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‘Toxic workplace culture’ is causing people to take long periods off work


The study of 1,000 employees revealed the impact of a toxic environment (Picture: Getty/iStockphoto)

Two in three (65%) employees who have experienced toxic workplace culture say the compensation they received did not make up for the emotional distress caused, according to new research.

The research, from software developer Culture Shift, revealed that 61% of those who have experienced problematic workplace behaviour have had to take a period of long-term leave.

Over half (55%) said the emotional distress lasted up to two years, while a third (34%) said it lasted three-four years.

The survey asked 1,000 employees about the culture within their workplace. They were asked about their experiences, incidents they’ve either witnessed or bore the brunt of, and the impact this had on them.

In addition, 100 respondents who have experienced problematic behaviour – such as bullying or harassment at work – and have received a pay-out as a result, were surveyed to uncover the impact incidents of like this have had on other areas of their lives.  

‘Our research reveals that two in five employees across the UK have experienced negative behaviour at work, with 42% confirming toxic workplace culture has impacted their mental health. This is a concerning statistic and businesses need to address the issue before it’s too late,’ says Gemma McCall, CEO, Culture Shift.

‘Employees who feel valued and appreciated at work are known to thrive, work better as a team and deliver better results. But, in contrast, those who are working in toxic environments are more likely to be impacted by absenteeism and presenteeism.’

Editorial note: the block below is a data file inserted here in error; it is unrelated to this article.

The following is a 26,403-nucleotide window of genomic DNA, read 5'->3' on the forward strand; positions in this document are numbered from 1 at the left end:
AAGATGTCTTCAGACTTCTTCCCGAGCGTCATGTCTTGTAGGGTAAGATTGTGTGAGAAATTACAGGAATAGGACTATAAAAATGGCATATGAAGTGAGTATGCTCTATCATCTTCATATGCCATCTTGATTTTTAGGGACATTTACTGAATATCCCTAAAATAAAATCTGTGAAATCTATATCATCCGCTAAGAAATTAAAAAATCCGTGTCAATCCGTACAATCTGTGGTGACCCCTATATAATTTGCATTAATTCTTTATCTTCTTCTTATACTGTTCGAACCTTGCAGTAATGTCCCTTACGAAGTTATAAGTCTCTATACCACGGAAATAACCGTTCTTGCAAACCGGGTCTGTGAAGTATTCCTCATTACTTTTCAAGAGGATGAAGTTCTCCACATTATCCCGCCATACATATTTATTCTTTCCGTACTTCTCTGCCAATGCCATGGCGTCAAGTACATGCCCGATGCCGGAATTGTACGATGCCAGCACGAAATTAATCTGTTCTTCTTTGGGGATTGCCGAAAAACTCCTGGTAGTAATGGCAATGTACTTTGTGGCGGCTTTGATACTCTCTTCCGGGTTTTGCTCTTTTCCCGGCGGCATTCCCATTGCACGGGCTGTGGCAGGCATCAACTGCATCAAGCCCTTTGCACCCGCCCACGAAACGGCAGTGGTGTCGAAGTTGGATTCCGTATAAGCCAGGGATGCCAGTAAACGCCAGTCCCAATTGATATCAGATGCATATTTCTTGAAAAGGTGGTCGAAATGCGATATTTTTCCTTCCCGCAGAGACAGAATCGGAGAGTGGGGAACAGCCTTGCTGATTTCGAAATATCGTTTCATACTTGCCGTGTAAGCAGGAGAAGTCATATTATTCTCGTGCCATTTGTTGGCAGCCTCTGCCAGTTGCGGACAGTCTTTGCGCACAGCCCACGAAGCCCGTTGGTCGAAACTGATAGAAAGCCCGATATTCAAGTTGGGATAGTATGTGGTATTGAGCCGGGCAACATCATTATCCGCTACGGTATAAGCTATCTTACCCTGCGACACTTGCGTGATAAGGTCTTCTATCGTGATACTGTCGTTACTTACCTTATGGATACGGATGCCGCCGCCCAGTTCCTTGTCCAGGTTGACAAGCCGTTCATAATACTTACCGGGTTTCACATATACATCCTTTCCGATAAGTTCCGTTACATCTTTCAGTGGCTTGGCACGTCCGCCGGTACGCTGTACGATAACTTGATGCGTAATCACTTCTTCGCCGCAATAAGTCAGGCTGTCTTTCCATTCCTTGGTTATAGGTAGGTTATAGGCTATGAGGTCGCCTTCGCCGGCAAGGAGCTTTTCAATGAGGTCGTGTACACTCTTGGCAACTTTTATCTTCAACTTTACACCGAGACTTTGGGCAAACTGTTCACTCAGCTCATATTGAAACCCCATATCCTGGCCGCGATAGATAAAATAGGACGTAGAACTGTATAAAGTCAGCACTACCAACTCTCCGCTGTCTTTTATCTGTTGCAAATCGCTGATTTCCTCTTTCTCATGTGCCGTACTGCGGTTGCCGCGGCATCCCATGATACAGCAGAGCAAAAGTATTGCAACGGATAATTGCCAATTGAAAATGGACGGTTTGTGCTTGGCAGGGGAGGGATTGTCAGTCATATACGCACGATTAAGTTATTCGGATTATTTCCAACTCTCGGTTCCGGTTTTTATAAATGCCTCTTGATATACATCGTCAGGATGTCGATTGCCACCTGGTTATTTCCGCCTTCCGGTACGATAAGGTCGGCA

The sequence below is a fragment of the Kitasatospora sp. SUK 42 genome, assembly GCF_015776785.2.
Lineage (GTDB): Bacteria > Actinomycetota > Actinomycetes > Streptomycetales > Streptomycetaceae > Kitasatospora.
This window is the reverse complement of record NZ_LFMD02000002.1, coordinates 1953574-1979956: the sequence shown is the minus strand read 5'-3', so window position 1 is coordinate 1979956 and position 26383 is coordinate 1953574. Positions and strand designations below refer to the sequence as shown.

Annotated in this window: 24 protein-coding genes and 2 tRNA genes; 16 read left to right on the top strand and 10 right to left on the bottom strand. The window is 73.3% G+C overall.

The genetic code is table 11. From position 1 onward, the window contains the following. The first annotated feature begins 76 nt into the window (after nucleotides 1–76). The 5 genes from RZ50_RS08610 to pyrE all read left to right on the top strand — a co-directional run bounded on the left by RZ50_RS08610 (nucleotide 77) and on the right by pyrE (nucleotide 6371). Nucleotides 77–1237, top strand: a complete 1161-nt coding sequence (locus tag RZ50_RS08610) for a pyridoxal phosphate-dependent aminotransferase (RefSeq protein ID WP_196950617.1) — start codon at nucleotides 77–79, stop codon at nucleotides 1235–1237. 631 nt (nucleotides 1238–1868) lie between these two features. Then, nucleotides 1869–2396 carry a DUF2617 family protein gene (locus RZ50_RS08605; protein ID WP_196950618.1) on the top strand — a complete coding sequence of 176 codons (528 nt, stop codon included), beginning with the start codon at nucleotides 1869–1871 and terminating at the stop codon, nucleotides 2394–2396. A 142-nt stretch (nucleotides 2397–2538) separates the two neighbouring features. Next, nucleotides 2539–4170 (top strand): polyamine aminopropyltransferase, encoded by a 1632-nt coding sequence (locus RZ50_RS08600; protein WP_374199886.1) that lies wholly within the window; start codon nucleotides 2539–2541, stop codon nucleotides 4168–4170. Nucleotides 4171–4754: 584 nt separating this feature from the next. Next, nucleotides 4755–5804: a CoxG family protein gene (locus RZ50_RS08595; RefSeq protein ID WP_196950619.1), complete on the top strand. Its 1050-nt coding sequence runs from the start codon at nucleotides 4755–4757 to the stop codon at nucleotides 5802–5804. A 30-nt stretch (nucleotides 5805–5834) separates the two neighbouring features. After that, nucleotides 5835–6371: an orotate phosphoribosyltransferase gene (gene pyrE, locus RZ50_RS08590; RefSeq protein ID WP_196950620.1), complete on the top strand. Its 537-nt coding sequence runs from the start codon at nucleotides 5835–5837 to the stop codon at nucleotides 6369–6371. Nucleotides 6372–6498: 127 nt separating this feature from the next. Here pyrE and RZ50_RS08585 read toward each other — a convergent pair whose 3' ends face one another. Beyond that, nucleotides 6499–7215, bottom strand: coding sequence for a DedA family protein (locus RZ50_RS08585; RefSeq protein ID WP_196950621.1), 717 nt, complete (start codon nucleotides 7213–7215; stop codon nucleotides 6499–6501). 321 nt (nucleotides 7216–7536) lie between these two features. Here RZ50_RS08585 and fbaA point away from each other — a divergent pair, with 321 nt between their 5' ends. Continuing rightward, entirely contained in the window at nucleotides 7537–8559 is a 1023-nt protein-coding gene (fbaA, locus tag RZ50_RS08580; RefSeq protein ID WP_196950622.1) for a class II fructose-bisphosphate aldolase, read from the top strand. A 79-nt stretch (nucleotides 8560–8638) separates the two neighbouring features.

Further to this study, data from Deloitte and mental health charity, Mind, revealed the UK’s presenteeism problem – the pressure to show up no matter what – is a real issue, costing employers between £26 billion and £29 billion annually through lost productivity.

‘The financial impact of toxic workplace culture shouldn’t be underestimated. Often, people presume that problematic behaviour only impacts those experiencing it, however our research shows otherwise,’ added Gemma.

The new research reveals that of those who have been impacted by problematic behaviour, the average pay-out received was £381,350. While, on average, employees themselves are footing bills of £1,629 for things like therapy and legal fees.

The cost of recruiting is also putting a dent in the profits of businesses nationwide as analysis reveals that, on average, it costs £30,000 to recruit a new employee.

Almost nine in 10 (86%) investors say if they had invested in a company that was then embroiled in a workplace bullying or harassment case, they would rapidly distance themselves from that business.

For organisations hoping to secure investment, almost three quarters (71%) confirm they wouldn’t invest in a company that had a problematic workplace culture, while two thirds (64%) wouldn’t invest in a company that has numerous NDAs with former employees.

The general reputation of a company and how it treats its employees were found to be the two most important non-financial factors which investors take into consideration when deciding where to invest.

‘From appealing to investors and a business’ profitability, to the cost of recruitment and legal action, there is only one way that businesses can avoid these added costs and that’s by looking after their people,’ says Gemma.

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